Cliff Spiro is the author of From Bench to Boardroom: The R&D Leader’s Guide. After 15 years at GE’s Corporate Research lab as a scientist and manager, he went on to lead R&D groups in silicone rubber, halogen lamps, water, paper, energy chemicals, and semiconductor processes. We asked him a few questions about his experience writing a book for Springer Nature that falls outside of the traditional academic framework.
By: Cliff Spiro
1. What was the process like for writing your book, From Bench to Boardroom? Did you pitch the idea first or already have a manuscript written?
Several years ago at an international conference, Springer editor Sara Kate Heukerott pitched the idea of a practical guide for R&D leaders to me and my good friend Bill Banholzer, Dow Chemical’s CTO, and both of us were just too busy to consider writing a book. We noodled over possible topics, but it never went any further. Then, in February of 2017, I threw my back out playing tennis, and had to rest. I used the down-time to start writing, and basically wrote the book cover-to-cover in two weeks. Because I had lived the life of an R&D manager my whole career, the flow came quite naturally. I actually felt like my hands were on a OUIJA board, and were typing on their own. If it wasn’t for writer’s cramp, I might have written it straight through in three days. After I finished, I asked Bill to write a forward, which was excellent, and completed the package.
2. How is your book different or similar to a more traditional academic piece?
I have read a number of excellent books on innovation, generally written by academics. And while these are great, none of the authors has actually ever led a new product development, hired and fired personnel, done a budget and financial analysis, sold the concepts internally and to customers, put together projects, staffing, and materiel, or brought something through production, scale-up, commercialization, and to the market. Theory and strategies are great, but the practical aspects are also important, even daunting at times, and I wanted to share my school-of-hard-knocks perspective with the folks who are on the true front lines of innovation.
I can tell you that the book has resonated well with the people in industrial R&D who have read it. Especially from experienced R&D leaders, I have often heard things like, “Where was this book 25 years ago when I was starting out?” That is really gratifying, and even for experienced leaders in the later stages of their careers, there are several nuggets that they can use, such as ‘the five questions’ to keep a project on schedule, ‘metrics for R&D’, and how to handle the trench fights for resources with business leaders who are only thinking short-term.
3. What do you feel makes a scientific publisher like Springer Nature a fitting publisher for your work?
Springer has been great. The popular Copernicus series is meant to be exactly that- not a dumbed-down version of science and technology, but one which is accessible to a broader audience. This is a terrific and unique niche for Springer and I certainly hope it brings enough readership to allow you to continue it.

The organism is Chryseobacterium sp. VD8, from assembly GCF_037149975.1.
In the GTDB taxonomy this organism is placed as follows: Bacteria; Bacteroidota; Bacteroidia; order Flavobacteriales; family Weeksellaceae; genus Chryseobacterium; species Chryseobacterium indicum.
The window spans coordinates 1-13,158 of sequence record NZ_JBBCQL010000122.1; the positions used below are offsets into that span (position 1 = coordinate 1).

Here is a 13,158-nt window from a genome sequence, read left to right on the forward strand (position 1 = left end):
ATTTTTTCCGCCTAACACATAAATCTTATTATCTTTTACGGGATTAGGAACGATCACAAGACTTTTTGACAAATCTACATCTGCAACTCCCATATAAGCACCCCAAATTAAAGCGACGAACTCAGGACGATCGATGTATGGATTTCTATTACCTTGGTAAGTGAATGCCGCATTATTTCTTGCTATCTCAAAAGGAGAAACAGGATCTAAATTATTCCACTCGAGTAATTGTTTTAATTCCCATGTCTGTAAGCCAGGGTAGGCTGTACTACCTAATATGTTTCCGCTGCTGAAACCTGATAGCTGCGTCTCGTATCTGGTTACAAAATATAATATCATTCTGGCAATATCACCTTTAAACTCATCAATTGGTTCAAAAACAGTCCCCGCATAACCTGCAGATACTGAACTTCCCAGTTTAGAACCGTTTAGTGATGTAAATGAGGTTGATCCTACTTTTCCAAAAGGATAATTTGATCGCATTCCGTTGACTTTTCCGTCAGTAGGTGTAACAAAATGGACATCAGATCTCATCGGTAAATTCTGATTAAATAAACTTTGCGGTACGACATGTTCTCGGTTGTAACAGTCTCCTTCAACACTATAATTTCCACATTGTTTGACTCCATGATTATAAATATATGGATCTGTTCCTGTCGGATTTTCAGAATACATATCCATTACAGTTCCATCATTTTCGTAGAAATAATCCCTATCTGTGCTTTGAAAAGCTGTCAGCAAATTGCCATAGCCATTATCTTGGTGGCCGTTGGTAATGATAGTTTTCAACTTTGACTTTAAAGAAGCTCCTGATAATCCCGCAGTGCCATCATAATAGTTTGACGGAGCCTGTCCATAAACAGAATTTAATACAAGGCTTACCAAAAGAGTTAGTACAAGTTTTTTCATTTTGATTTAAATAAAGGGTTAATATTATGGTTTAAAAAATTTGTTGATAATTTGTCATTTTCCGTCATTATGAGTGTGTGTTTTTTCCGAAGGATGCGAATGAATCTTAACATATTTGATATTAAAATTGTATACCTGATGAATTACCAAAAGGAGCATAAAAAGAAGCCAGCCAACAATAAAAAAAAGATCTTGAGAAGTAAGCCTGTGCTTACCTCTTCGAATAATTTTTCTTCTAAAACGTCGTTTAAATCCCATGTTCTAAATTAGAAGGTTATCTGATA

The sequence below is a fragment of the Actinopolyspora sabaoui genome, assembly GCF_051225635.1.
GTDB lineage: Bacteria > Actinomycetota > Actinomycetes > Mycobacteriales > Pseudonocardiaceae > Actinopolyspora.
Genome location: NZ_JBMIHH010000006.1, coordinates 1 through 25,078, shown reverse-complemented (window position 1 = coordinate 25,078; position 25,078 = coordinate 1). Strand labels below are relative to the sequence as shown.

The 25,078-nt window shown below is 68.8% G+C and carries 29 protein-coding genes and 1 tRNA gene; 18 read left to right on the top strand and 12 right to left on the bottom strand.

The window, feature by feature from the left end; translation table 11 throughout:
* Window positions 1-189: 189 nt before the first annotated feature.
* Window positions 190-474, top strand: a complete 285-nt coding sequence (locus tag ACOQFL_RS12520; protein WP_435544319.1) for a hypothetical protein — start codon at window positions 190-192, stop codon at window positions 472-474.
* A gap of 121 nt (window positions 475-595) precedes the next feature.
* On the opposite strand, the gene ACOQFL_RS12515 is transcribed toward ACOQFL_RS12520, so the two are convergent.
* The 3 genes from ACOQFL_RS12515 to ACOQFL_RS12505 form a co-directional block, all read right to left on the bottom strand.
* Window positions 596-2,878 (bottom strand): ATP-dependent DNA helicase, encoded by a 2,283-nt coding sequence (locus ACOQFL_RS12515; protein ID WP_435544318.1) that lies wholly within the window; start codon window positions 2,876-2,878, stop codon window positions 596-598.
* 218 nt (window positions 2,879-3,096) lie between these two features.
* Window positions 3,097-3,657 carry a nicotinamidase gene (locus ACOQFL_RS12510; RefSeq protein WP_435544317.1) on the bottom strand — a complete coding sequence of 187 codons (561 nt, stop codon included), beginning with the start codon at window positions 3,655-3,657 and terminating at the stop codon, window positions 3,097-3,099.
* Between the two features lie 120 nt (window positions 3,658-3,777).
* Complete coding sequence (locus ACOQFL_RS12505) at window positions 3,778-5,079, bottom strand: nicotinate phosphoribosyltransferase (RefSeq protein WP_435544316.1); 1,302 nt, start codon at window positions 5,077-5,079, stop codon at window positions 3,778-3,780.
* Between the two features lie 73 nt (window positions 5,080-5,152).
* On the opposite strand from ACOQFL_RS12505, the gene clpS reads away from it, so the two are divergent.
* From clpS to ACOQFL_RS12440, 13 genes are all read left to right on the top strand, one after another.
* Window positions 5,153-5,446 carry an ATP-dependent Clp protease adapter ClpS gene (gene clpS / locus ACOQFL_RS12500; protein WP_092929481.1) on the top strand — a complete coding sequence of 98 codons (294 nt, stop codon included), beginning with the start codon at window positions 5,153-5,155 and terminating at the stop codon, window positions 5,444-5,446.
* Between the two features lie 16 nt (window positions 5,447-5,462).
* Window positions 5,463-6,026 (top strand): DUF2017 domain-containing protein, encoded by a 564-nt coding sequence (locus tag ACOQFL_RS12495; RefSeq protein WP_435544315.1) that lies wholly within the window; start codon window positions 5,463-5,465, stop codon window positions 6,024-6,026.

4. What was the editing process like for you?
Sara Kate Heukerott was the editor, and she was so professional and thoughtful. She read all the materials in detail and had a number of substantive suggestions, in addition to catching several grammatical and syntactical errors. If she was confused, surely the readers would be as well. I was amazed at how quickly she turned the documents around, often sending several edited chapters with commentary and recommendations just a day or two after receiving them.
5. What techniques have worked best for promoting your book?
My part of the book’s promotion has been word-of-mouth to colleagues, though Springer has been actively using electronic media for promotional purposes.
6. What tips or advice do you have for scientists and researchers who have an idea for a book that sits outside the traditional academic publishing framework?
First, write it for your audience. Decide who your readers are, and ask yourself, ‘what do they need to know to know to become more successful?’ Writing the first sentence is always the hardest, so just force yourself to start. Don’t worry too much about grammar, spelling, and editing; get that at the second draft. Write about what you know, believe, and care about. Write like you are talking to a friend. People who have read my books tell me they can hear my voice while reading; this is great! Read your book out loud see if it sounds like something you would actually say in conversation; if not, rewrite it.
7. Any final thoughts about writing a book like, “From Bench to Boardroom?”
In general, writing is one of the most important things that distinguishes humans from animals and allows knowledge to build and propagate. Books allow us to explore complex situations in depth and to broadly share our thoughts. Of course I like articles and podcasts, but a dedicated text affords you the opportunity to make a thorough and non-superficial analysis of your topic. Yes you will likely encounter criticism, but you will also know that, in some small or large way, you have touched others and left your mark on posterity. Writing and publishing books will benefit you intrinsically, will give you a sense of accomplishment, and will be good for your career and reputation as you will often be sought out as an expert in your field.
>> Learn more about From Bench to Boardroom: The R&D Leader’s Guide and read a free preview here.